Rats were anesthetised with isofluorane inhalation (3% induction, 1–2% maintenance) and then placed in a stereotaxic frame (Stoelting, Wood Dale, IL, USA). Before the incision was made, 50 μL of 0.5% sensorcaine was injected subcutaneously at the incision site. The skull was exposed and a small hole was drilled (+1.5 mm lateral/medial and −1 mm anterior/posterior from bregma). A 5 μL injection containing 10 μCi of 14C-palmitate (Gatti et al. 1986; DeMar et al. 2004; Green et al. 2010) or 14C-EPA dissolved in 5 mm HEPES buffer (pH 7.4) containing 50 mg/mL fatty acid-free bovine serum albumin was infused at a constant rate of 0.17 μL/min into the right lateral ventricle (−4 mm dorsal/ventral) of the brain using a 33-gauge beveled injection needle (World Precision Instruments, Sarasota, FL, USA). Thus, 185 nmol of palmitate and 189 nmol of EPA were injected over 29.4 min. Equivalent doses of radiolabeled palmitate and EPA were administered because the uptake rate of these fatty acids into the brain appears to be similar (Chen et al. 2008a; Ouellet et al. 2009). During the surgery, rats were placed on a heating pad and given a subcutaneous injection of 1 mL 0.9% NaCl. Five minutes after the infusion, the needle was removed at a rate of 1 mm/min. The skull was mended with cranioplastic cement and the incision was stitched with self-dissolving sutures. After surgery, rats recovered under a heating lamp for 20–30 min before returning to their cages. At 4, 16, 32, 64, and 128 days post-infusion, rats were killed by head-focused, high-energy microwave irradiation (13.5 kW for 1.75 s). Brains were excised and stored at −80°C until further biochemical analyses.
Total lipids were extracted according to the method of Folch, Lees, and Sloane Stanley using chloroform : methanol : 0.88% KCl (2 : 1 : 0.75 by vol.) (Folch et al. 1957). Isolation of various lipid classes from the total lipid extract was achieved by TLC. All TLC plates were washed in chloroform : methanol (2 : 1 by vol.) and activated by heating at 100°C for 1 h prior to use. Neutral lipids were separated with TLC G-plates (EMD Chemical, Gibbstown, NJ, USA) along with authentic standards (Avanti, Alabaster, AL, USA) in heptane : diethyl ether : glacial acetic acid (60 : 40 : 2 by vol.). TLC H-plates (Analtech, Newark, DE, USA) were used to separate phospholipid fractions along with authentic standards in chloroform : methanol : 2-propanol : 0.25% KCl : triethylamine (30 : 9 : 25 : 6 : 18 by vol.). Bands corresponding to authentic standards for total phospholipids, cholesterol, unesterified fatty acids, triglycerides, cholesteryl esters, ceramide phosphocholine, choline glycerophospholipids (ChoGpl), phosphatidylserine (PtdSer), phosphatidylinositol (PtdIns), and ethanolamine glycerophospholipids (EtnGpl) were visualized under UV light after spraying with 0.1% 8-anilino-1-naphthalene sulfonic acid.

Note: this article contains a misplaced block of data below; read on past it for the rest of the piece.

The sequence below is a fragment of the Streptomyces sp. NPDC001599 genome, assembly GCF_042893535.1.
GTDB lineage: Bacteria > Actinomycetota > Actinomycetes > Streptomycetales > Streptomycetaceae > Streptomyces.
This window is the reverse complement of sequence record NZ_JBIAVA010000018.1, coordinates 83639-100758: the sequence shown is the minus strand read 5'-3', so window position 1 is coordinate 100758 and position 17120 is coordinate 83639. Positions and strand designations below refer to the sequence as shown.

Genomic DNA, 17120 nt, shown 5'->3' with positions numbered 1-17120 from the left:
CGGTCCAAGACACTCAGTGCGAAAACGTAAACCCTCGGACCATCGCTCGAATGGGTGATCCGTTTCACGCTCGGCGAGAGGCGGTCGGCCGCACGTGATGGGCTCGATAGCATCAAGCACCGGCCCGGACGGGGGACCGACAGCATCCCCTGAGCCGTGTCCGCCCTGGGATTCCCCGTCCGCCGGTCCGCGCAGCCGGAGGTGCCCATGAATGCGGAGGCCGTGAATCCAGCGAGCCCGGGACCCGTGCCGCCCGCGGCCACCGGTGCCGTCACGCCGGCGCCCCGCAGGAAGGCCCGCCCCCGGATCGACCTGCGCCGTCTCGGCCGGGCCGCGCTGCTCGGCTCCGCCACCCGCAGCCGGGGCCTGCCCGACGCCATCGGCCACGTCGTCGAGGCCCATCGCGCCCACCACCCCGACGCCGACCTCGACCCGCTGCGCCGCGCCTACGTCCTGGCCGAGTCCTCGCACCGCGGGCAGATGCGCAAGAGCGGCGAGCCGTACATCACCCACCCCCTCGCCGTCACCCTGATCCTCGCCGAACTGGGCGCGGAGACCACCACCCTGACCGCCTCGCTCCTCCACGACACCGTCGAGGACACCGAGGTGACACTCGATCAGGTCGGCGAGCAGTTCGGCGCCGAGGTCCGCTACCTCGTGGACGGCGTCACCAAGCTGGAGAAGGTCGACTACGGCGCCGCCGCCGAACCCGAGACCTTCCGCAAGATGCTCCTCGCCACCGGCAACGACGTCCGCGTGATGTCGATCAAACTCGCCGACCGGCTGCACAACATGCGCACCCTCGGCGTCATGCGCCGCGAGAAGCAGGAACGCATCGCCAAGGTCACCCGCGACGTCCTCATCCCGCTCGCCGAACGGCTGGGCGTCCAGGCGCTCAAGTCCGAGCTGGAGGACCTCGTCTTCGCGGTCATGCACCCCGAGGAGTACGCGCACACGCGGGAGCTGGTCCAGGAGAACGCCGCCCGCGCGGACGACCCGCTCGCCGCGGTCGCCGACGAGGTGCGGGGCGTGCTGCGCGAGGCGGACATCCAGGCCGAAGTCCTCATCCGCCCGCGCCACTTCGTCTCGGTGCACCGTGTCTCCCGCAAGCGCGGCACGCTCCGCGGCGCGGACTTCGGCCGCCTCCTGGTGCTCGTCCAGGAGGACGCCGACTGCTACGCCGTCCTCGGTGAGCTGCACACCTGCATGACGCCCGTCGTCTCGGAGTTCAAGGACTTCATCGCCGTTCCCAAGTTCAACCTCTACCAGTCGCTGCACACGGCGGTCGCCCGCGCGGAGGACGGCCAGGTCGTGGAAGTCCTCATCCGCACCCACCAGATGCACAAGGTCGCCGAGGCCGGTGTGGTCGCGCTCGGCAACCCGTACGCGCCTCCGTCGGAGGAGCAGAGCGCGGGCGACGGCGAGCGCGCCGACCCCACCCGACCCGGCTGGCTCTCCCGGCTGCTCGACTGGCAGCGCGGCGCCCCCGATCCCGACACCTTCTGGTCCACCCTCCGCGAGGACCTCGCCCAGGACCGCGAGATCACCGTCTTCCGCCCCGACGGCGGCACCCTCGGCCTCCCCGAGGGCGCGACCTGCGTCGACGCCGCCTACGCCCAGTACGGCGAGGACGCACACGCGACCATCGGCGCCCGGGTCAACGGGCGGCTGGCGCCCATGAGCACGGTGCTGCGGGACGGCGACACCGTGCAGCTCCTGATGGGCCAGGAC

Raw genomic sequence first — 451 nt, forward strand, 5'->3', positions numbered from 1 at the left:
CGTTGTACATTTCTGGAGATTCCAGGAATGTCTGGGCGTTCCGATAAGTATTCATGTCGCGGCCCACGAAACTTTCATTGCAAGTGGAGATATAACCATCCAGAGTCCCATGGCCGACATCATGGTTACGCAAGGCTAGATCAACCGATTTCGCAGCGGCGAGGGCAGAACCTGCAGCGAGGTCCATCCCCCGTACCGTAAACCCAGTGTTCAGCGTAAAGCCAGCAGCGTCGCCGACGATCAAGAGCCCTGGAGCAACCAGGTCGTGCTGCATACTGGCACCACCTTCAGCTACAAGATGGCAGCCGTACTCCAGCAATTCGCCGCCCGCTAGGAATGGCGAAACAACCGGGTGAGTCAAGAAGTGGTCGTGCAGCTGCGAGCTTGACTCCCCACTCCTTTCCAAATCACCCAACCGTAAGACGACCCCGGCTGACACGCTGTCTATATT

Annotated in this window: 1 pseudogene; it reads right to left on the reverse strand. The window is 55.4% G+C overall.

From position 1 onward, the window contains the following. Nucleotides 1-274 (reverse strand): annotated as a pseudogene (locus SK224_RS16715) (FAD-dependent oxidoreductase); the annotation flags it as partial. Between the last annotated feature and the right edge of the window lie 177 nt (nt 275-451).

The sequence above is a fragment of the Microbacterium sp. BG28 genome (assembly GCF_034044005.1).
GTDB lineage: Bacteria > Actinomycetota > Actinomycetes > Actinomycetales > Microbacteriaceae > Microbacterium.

Bands corresponding to total phospholipids and phospholipid fractions were collected into test tubes with a known amount of heptadecanoic acid (17:0), then converted to fatty acid methyl esters (FAME; ester-linked fatty acids) and fatty aldehyde dimethyl acetals (FADMA; vinyl ether-linked fatty acids) with 14% boron trifluoride-methanol at 100°C for 1 h. FAME from rats at 15 weeks of age (baseline) were quantified by GC-FID as described. FAME and FADMA from 14C-palmitate- and 14C-EPA-infused brains were separated by HPLC, counted by LSC and identified by gas chromatography-mass spectrometry (GC-MS) and GC-FID as described.
Cholesterol bands from neutral lipid TLC were collected and saponified in 1 m methanolic NaOH at 90°C for 1 h. Subsequently, the addition of saline and hexane separated the non-saponifiable cholesterol from saponifiable materials. After centrifugation at 275 g for 4 min, the upper hexane phase containing cholesterol was transferred to a separate test tube. The hexane wash and centrifugation were repeated to enhance yield. Cholesterol extracts were reconstituted and transferred into scintillation vials with 5 mL of scintillation cocktail and counted by LSC.
High performance liquid chromatography
FAME and FADMA from total and individual phospholipid pools were separated by HPLC (Waters 2690, Boston, MA, USA) equipped with an in-line UV photodiode array detector (Waters 996) set at a wavelength of 242 nm. Initial conditions were set at a 1 mL/min gradient system consisting of (i) 100% H2O and (ii) 100% acetonitrile. The gradient commenced with 85% (ii) for 30 min, then increased to 100% (ii) over a 10-min period where it was maintained for 20 min before returning to 85% (ii) over a 5-min period (Aveldano et al. 1983). Two columns were selected for total phospholipid separation (Luna C18, 4.6 × 250 × 5 μm; Phenomenex, Torrance, CA, USA and Symmetry C18, 4.6 × 250 × 5 μm; Waters, Mississauga, ON, Canada). Fractions from the Luna column were collected every minute for 55 min. The Luna column provided general separation of various saturates, monounsaturates, and polyunsaturates. Fractions from the Symmetry column were collected every 10 s from 26 to 46 min of the 55-min run. The Symmetry column separated peaks that co-elute with the Luna column (palmitate/oleate and palmitoleate/n-3 docosapentaenoate). Radioactivity was quantified by LSC and peak identity was confirmed by GC-FID and GC-MS.
The Symmetry column resolved the co-elusion of palmitoleate and n-3 docosapentaenoate but was not capable of separating palmitate and oleate baseline to baseline. Thus after palmitate/oleate fractions from the Symmetry column were collected, one-third of each fraction was removed for fatty acid quantification by GC-FID; while the other two-thirds were counted by LSC. Multiple linear regression analysis was performed to determine the relative radioactivity of palmitate and oleate.